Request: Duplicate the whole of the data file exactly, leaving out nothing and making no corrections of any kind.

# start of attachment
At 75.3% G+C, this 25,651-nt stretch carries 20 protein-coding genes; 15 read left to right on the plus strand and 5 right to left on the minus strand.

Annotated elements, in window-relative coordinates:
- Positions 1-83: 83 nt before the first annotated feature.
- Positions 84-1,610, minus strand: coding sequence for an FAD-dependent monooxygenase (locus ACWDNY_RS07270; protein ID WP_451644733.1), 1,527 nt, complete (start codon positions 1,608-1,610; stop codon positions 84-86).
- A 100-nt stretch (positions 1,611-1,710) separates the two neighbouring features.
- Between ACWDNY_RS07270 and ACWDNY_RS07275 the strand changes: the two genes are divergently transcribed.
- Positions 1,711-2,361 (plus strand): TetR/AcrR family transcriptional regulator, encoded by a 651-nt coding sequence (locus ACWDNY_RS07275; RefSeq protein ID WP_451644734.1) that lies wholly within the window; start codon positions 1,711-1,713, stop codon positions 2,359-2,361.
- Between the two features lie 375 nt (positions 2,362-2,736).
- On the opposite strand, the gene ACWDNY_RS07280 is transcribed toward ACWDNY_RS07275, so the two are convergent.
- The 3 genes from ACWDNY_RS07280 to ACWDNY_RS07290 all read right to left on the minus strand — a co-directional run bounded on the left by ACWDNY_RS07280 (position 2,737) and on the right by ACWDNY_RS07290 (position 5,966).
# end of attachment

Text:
At 75.3% G+C, this 25,651-nt stretch carries 20 protein-coding genes; 15 read left to right on the plus strand and 5 right to left on the minus strand.

Annotated elements, in window-relative coordinates:
- Positions 1-83: 83 nt before the first annotated feature.
- Positions 84-1,610, minus strand: coding sequence for an FAD-dependent monooxygenase (locus ACWDNY_RS07270; protein ID WP_451644733.1), 1,527 nt, complete (start codon positions 1,608-1,610; stop codon positions 84-86).
- A 100-nt stretch (positions 1,611-1,710) separates the two neighbouring features.
- Between ACWDNY_RS07270 and ACWDNY_RS07275 the strand changes: the two genes are divergently transcribed.
- Positions 1,711-2,361 (plus strand): TetR/AcrR family transcriptional regulator, encoded by a 651-nt coding sequence (locus ACWDNY_RS07275; RefSeq protein ID WP_451644734.1) that lies wholly within the window; start codon positions 1,711-1,713, stop codon positions 2,359-2,361.
- Between the two features lie 375 nt (positions 2,362-2,736).
- On the opposite strand, the gene ACWDNY_RS07280 is transcribed toward ACWDNY_RS07275, so the two are convergent.
- The 3 genes from ACWDNY_RS07280 to ACWDNY_RS07290 all read right to left on the minus strand — a co-directional run bounded on the left by ACWDNY_RS07280 (position 2,737) and on the right by ACWDNY_RS07290 (position 5,966).